Tuning Up A Century Old Dresser - With Roller Guides

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On Sunday, April 10, 2016 at 2:06:32 PM UTC-4, dpb wrote:

You are right, I didn't post any dimensions, so here they are:
The interior of the drawers are 36" wide, 16 1/4" deep at the outer edges, 18 1/4" deep at the center.
I clamped the bottom of the drawers to the back of box in three spots, completely closing the gap along the back. The front and sides of the bottoms are fully seated in the grooves of the box. I placed a 36" straight edge across the bottom of the interior of the drawers and measured the gap between the straight edge and the bottom of the drawer at the center of the bottom.
3/8" on one drawer, 1/2" on the other. I'm guessing that those are considerable gaps, probably too much for the dampening and weighting technique, correct?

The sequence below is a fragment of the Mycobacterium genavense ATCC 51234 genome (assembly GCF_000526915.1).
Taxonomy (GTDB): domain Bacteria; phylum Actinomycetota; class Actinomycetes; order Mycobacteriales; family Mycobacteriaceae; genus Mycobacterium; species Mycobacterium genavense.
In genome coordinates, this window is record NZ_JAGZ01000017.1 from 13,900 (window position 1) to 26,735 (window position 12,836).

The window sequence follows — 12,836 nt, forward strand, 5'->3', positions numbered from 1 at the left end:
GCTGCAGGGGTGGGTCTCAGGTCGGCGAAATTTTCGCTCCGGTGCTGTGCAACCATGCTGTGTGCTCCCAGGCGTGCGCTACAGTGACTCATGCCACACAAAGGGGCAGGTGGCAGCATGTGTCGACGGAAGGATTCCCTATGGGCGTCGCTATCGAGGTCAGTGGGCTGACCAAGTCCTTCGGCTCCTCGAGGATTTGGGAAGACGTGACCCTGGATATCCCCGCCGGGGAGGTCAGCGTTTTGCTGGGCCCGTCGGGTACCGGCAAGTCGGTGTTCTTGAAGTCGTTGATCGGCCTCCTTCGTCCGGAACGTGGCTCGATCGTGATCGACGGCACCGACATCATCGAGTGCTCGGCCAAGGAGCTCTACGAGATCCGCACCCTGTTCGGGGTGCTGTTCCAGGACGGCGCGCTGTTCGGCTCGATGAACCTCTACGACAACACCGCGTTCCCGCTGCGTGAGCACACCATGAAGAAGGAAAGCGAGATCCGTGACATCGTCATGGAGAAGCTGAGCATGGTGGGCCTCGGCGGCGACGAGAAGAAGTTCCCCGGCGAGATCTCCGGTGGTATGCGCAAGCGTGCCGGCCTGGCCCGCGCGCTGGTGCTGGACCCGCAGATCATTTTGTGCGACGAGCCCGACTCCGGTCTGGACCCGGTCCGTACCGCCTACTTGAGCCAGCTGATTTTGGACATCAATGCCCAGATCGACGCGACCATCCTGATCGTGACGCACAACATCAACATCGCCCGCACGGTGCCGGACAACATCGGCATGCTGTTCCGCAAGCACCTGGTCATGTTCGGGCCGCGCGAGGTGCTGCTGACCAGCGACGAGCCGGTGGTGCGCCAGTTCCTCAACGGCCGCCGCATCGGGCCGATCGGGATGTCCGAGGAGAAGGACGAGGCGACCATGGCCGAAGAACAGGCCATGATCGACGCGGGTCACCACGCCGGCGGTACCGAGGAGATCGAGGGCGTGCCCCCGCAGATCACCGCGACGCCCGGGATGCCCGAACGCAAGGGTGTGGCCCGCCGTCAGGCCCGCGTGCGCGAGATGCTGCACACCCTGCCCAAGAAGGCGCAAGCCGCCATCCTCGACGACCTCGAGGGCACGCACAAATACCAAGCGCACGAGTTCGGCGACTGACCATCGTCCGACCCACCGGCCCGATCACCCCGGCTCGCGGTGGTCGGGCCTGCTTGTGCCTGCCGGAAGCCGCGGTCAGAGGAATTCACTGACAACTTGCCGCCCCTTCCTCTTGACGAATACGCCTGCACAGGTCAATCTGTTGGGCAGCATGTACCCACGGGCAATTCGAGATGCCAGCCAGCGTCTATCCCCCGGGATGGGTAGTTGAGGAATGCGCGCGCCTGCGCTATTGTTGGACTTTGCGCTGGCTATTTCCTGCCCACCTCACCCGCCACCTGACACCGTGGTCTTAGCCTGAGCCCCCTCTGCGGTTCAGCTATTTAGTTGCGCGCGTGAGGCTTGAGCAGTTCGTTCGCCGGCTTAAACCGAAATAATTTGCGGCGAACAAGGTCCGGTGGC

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On Sunday, April 10, 2016 at 7:35:44 PM UTC-5, DerbyDad03 wrote:

No, not at all. That degree of bow is a nominal curve, in both drawers, an d should be easy to reverse, to some extent, using the wetted technique. I f it bent one way, it should be able to be bent the other way. If still in doubt, bend it slowly, over time, then allow to dry. At least see what e ffect that has.
Sonny
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On Sunday, April 10, 2016 at 9:06:31 PM UTC-4, Sonny wrote:

If it bent one way, it should be able to be bent the other way. If still in doubt, bend it slowly, over time, then allow to dry.
Yeah, it took ~100 years to bend one way, and my daughter doesn't graduate for another month, so I have lot's of time to reverse the bend. ;-)
So what about simply leaving the bottom in the drawer, wetting the raw bott om and then placing the drawer face down under a table with an upside down dea d man wedged between table and the center of the bottom - over correcting the curve - and letting it dry? I'd use the "bottom" of the deadman to spread t he pressure out (slightly) as opposed to it being a single pressure point.
Thoughts?

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On Sunday, April 10, 2016 at 8:32:56 PM UTC-5, DerbyDad03 wrote: